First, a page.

that one

Muriel Short was not short.
She was not tall, and she was not short.
She was about average height. A bit
overweight, but not overweight
in an unattractive sense.

I've heard she was mistress to Zeus.
Hera sent a demented plastic surgeon
to mess with her looks.

Homer called her swine-snouted.
A moon goddess, she wore
the three sacred colors—white, red
& black—virgin, mother, crone.

so, cremate me and spread my ashes
in four places
Berkeley Rose Garden
under a cedar in Deep Bay
in Peoples' Pond in Ellensburg
at the charnel grounds at Tara Mandala

if I'm drug off by a mountain lion
while I'm in retreat, leave me out there, if
my bones are found, use my thigh bones
for trumpets and my skull for a cup,
tell them I was drugged off

a poetry junky
who likes Billy Collins, his sad humor
and his seriousness, his wish to instill
appreciation of this art

poetry goes right to the point, he says to
read a poem each day in school
read it aloud without any obligation
to study it, just listen to it and wonder

"All it takes is one poem to get you hooked."

                               I see the best minds of my generation
destroyed by madness, starving hysterical
naked, looking for an angry poem

old, beggared poets reading poems in bathrooms
Anslinger's prophesy come true
poets selling their nickle poems on street corners


junk, that poem is junk

"Mommie, I read a poem today.
Do you think I'm hooked?"

The Salvation Army condemns the vice of poetry
Poetry Anonymous meetings in church basements

My name is...
I'm a poet

I have always wanted to write the perfect poem
Today I will write it

It begins with the sun rising, the morning
Light creating the world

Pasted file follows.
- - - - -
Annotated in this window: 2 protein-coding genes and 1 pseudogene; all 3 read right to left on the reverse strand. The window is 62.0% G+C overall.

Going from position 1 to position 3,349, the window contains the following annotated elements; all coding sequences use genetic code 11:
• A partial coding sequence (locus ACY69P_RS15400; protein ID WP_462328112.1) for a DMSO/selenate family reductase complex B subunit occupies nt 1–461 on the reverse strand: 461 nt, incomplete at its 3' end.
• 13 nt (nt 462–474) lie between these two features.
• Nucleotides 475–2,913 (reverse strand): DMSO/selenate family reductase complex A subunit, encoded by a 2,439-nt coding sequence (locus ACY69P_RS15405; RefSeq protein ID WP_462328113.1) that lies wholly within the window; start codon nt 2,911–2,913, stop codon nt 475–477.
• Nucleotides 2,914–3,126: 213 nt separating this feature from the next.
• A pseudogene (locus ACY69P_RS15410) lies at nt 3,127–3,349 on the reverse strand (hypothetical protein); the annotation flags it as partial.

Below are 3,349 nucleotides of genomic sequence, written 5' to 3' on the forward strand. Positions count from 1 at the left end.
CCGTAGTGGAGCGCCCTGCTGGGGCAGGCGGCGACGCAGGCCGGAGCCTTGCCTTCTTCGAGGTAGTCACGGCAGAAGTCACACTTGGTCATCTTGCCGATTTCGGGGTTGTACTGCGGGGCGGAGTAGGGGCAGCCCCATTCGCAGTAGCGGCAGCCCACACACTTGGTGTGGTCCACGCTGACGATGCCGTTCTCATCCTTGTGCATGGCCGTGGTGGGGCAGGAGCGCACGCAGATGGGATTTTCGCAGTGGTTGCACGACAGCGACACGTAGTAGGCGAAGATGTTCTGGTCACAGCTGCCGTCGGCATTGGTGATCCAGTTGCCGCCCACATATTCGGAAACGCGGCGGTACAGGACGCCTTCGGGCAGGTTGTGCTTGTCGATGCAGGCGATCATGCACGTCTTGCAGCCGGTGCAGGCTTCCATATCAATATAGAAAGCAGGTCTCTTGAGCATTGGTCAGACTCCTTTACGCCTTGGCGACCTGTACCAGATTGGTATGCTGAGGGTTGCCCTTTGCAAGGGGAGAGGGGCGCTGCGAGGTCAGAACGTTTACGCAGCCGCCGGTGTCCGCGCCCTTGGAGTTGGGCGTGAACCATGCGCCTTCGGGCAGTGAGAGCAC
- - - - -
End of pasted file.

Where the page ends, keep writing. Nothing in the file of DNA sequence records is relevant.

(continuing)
The morning light that I create
By raising the sun with my perfect poem

as though I was a god




Cover the bottom of an angel-food cake pan
          with gumdrops.
Melt butter & marshmallows.
Mix this into popcorn and pour on the gumdrops.
Let sit until firm enough to eat.
Popcorn cake.


Lately, I've become accustomed to the way
The ground opens up and envelopes me
Each time I go out to walk the dog.

                                        AMIRI BARAKA

One man saw another man whisper into the ear
          of the president as he was leaving his hotel
                    on his way to Air Force One.
          Later, another man asked the president
                    if he knew what was going on in New York City,
          and he replied,
                               "Yes, I plan to do something about it."

From these reports, another man assumed
          the president knew something
                               about the events of 9/11
          before the attack occurred, believes now that the attacks
                    were organized crimes underwritten by Enron and Mayor Willie
                    and that every official from Enron president Ken Lay
                               down to San Francisco's dog catcher
has been covering up the trail.

I slept while this man cringed in his tattered moccasins amid the clutter of his mind.
                    I looked the other way
          when they came to ask for an explanation.